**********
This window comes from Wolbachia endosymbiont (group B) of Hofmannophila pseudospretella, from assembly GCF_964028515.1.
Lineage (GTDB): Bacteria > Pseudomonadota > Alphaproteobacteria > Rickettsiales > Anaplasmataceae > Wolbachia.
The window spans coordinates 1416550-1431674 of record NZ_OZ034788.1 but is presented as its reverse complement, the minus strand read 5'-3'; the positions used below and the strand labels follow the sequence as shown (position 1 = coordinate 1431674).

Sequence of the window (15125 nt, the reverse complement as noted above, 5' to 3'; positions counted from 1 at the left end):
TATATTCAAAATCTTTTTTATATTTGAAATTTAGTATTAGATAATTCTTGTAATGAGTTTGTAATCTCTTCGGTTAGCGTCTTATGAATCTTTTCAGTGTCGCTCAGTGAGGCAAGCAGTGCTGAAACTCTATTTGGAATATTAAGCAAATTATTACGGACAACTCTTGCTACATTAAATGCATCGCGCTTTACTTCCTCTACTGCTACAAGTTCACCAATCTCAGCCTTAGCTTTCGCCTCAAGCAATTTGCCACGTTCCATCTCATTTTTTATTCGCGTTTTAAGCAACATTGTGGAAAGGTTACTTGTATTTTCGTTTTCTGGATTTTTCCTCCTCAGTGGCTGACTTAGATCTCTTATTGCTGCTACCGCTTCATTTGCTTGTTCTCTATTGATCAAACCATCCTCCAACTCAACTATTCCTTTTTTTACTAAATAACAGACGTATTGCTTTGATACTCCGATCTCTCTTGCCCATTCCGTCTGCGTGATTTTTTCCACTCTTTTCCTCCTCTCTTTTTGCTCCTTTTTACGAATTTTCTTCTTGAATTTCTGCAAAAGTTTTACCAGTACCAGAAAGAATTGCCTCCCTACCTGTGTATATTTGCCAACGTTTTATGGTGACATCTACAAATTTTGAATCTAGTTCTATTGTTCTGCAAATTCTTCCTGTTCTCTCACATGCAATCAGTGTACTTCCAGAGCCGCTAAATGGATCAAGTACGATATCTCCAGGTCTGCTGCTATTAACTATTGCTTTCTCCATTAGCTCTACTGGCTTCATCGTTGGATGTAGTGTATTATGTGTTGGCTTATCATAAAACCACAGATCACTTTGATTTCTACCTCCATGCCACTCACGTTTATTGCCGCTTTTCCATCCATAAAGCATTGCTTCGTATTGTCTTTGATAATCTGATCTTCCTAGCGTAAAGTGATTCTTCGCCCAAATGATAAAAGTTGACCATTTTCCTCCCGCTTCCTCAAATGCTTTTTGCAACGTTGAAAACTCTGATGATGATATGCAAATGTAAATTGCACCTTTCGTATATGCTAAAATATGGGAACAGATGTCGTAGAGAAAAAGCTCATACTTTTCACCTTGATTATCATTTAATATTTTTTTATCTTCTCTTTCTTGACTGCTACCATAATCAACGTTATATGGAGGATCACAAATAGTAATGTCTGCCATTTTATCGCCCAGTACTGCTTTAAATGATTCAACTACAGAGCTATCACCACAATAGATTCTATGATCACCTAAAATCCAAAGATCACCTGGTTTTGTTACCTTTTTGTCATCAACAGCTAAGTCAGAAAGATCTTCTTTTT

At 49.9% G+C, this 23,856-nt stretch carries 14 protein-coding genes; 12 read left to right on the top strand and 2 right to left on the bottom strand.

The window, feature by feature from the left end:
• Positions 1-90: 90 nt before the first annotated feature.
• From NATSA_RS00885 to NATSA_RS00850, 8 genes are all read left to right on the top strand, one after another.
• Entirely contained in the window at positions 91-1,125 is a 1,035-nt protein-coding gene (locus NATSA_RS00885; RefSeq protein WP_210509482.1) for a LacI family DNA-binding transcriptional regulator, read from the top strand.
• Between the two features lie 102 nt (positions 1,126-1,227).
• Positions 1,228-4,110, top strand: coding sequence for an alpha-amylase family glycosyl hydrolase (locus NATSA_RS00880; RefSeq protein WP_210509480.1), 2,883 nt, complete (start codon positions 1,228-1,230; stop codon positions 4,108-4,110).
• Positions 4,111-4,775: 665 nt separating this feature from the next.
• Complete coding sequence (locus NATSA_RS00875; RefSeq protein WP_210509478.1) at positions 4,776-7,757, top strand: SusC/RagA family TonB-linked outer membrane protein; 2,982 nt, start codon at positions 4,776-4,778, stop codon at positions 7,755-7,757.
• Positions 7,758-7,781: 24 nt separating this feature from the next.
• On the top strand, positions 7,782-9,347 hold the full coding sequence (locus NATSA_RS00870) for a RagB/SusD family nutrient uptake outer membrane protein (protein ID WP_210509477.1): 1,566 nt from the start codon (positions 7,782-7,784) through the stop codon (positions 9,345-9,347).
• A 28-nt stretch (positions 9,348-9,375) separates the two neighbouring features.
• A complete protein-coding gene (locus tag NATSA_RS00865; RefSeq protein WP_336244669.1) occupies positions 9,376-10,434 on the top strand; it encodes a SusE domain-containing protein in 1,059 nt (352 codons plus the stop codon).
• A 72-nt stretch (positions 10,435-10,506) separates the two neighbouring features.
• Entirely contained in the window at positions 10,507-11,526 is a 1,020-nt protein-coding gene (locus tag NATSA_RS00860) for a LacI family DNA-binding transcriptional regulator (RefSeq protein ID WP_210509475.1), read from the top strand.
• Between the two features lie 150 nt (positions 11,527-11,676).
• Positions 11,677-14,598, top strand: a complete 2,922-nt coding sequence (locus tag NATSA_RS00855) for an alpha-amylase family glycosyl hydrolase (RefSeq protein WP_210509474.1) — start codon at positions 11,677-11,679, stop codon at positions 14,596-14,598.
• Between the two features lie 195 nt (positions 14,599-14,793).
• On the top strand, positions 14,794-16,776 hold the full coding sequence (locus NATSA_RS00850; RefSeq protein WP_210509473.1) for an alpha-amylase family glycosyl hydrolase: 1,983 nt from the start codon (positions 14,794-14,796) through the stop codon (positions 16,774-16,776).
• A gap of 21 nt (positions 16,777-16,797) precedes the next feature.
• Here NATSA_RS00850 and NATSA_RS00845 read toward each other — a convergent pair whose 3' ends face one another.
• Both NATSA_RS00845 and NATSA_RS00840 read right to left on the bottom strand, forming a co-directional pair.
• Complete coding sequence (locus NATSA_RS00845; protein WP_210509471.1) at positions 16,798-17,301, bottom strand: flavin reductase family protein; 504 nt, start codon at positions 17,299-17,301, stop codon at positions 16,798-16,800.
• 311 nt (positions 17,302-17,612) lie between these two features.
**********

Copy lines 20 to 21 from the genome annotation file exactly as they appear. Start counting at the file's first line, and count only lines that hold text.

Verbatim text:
• Entirely contained in the window at positions 10,507-11,526 is a 1,020-nt protein-coding gene (locus tag NATSA_RS00860) for a LacI family DNA-binding transcriptional regulator (RefSeq protein ID WP_210509475.1), read from the top strand.
• Between the two features lie 150 nt (positions 11,527-11,676).